Despite perpetual rumors of its demise as a genre, the Western is alive and well in the Australian outback. The Proposition
, whose screenplay and score are by cult musician of gloom Nick Cave, follows in the gritty tradition of Sam Peckinpah, John Huston, and Robert Aldrich – American filmmakers who made Westerns about strong-willed men and the individualized codes by which they live. This Australian outback comprises its own kind of badlands: harsh, inhospitable terrain that provides cover for desperados so completely beyond the human pale that they seem to have more in common with wild animals. The story is set in the 1880s, when the English still ruled the continent, wresting the land from the indigenous peoples and claiming it for their own. Yet law and governance remain distant realities, and their application even more remote. Into this stark, unremitting country comes Capt. Stanley (Winstone), a lawman/soldier whose single-minded desire becomes the apprehension of the defiant Burns brothers. Wanted for rape and murder, the three Irish Burns boys appear to commit their crimes – against white people, no less – for sheer thrills. Stanley captures two of the brothers in the film’s brutal opening shoot-out and presents the elder Charlie (Pearce) with an impossible proposition: Stanley will hold young, dim-witted Mikey Burns (Wilson) in jail until Christmas day while Charlie hunts down and kills his psychotic renegade brother Arthur (Huston), who is holed up in the outback. The stark duality of the plot echoes throughout the film, especially in its striking production design. Striking a dainty blow against the untamed frontier is Stanley’s wife, Martha (Watson), who creates an illusion of English propriety in the midst of the primitivism. Her china teacups and delicate Christmas ornaments complement the garden and white picket fence she’s staked around her house on the frontier. The performances all strike a perfect note. As Stanley, Winstone’s sweat-profusing body seems emblematic of his situation, while Watson’s small, feminine frame reflects civilization’s uphill battle. Peace remains inscrutable, especially when up against the drunken, Darwin-spouting bounty hunter played by Hurt. As the wild yet poetically inclined brother Arthur, Huston has never delivered a performance this good. He becomes the dark, unknowable heart of the story. Not since the great Once Upon a Time in the West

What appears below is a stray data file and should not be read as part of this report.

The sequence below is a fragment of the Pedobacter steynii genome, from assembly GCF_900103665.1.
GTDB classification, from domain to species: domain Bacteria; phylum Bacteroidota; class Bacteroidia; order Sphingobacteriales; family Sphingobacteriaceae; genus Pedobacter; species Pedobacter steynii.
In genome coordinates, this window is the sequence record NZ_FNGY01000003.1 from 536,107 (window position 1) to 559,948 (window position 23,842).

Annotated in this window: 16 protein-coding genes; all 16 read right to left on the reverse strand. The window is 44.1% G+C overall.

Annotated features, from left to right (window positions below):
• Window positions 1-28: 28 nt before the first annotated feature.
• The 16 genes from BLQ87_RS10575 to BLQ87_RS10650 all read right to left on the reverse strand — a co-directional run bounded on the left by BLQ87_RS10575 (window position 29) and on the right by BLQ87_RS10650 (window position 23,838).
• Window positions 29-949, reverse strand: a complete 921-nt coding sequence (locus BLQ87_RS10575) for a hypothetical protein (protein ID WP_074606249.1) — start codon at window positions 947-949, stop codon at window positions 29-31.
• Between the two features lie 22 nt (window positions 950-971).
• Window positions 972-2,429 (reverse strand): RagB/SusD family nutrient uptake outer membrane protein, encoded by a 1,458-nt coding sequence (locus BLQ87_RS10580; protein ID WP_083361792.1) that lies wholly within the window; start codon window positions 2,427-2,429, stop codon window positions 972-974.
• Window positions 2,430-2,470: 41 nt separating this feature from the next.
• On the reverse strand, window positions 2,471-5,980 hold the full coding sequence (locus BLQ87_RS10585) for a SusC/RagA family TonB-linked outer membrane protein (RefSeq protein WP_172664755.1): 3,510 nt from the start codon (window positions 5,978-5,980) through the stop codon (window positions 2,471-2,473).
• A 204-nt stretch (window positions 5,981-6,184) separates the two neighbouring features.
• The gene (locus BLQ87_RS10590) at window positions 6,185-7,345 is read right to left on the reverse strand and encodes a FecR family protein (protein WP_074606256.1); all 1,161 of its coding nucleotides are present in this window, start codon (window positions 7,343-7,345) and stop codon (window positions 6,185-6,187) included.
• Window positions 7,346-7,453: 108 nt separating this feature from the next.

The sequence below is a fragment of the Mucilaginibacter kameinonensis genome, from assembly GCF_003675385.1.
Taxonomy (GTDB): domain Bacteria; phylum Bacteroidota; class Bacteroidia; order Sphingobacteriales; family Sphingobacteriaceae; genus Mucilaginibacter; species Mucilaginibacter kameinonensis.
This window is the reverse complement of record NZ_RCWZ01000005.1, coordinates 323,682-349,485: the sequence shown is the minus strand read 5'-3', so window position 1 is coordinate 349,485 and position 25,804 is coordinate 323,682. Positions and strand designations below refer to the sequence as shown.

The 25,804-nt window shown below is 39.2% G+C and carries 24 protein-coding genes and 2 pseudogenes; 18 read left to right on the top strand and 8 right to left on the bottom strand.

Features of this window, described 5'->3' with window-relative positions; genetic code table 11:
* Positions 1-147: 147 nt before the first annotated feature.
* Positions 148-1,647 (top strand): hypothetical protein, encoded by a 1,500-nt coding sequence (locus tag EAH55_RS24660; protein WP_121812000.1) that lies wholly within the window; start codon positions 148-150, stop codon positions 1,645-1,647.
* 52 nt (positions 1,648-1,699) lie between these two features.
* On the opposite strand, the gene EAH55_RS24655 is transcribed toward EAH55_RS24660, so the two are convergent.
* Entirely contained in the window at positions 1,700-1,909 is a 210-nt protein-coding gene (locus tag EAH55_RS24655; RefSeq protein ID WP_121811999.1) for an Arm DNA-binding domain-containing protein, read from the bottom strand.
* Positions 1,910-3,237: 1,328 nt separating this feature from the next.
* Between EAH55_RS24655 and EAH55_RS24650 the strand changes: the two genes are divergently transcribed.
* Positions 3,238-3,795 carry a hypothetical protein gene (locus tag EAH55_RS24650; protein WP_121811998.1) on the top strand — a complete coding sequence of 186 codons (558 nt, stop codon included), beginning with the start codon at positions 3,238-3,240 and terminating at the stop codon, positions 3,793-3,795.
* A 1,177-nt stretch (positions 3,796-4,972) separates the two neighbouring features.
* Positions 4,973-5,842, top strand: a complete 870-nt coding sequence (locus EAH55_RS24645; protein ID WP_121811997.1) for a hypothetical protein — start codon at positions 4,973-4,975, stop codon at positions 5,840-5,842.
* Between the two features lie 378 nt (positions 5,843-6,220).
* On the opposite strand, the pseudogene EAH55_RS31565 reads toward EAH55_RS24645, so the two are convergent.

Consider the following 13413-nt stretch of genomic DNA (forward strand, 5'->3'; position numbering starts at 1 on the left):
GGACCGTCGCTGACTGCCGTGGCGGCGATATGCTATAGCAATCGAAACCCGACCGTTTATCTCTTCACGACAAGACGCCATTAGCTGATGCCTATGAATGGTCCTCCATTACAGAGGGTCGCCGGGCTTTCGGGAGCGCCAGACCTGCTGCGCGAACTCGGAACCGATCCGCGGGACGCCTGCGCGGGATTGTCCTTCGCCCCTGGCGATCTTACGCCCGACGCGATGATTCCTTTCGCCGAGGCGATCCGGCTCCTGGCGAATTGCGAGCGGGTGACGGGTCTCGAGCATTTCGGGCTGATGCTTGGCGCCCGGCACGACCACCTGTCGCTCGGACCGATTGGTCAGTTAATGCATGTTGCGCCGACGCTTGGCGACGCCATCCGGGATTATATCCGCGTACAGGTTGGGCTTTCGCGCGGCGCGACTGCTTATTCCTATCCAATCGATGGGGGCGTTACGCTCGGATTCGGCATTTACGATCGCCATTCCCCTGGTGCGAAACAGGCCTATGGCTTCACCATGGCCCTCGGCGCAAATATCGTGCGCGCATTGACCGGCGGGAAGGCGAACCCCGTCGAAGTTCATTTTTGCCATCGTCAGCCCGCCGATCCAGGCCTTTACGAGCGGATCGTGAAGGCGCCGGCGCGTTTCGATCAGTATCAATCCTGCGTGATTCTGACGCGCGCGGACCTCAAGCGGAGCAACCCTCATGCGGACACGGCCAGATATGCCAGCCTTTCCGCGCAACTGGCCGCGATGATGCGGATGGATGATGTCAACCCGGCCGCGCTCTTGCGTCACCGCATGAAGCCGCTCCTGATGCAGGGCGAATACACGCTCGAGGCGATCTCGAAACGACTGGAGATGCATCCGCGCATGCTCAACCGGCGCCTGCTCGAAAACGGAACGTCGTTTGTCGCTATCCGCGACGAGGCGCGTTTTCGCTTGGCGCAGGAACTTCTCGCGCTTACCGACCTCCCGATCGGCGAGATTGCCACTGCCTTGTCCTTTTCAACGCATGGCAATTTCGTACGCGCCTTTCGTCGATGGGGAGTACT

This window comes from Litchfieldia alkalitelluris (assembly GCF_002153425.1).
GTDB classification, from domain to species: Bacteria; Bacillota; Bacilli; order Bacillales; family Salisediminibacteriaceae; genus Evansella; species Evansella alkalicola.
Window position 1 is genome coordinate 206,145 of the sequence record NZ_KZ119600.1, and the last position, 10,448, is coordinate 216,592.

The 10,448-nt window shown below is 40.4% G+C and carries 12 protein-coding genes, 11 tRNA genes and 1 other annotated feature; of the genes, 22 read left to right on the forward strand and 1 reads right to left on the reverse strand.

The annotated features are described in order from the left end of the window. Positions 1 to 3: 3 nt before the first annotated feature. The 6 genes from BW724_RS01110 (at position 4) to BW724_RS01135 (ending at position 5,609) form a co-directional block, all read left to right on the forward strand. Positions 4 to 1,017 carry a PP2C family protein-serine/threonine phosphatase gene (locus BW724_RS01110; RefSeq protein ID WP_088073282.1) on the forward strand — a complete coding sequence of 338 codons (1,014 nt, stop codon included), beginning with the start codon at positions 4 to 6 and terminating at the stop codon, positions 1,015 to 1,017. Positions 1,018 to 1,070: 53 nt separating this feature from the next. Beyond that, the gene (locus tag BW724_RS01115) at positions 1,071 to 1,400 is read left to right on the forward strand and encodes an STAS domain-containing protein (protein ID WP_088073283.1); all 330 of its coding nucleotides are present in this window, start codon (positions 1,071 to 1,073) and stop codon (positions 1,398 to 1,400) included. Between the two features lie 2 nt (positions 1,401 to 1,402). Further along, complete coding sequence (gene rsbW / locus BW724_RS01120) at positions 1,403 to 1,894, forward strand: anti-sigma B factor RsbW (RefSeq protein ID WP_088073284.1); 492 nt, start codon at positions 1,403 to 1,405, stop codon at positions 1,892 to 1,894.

have so many flies appeared in a Western: They seem as inured to swatting as do lawless humans in this godforsaken place. Cave’s droning, incantatory music on the soundtrack provides an aural equivalent for these sweat-sucking pests. Like the countryside it portrays, The Proposition
is visually brutal and bloody. Delicate sensibilities are pummeled rather than spared. “Civilization” emerges from a gun barrel, and its discontents are everywhere.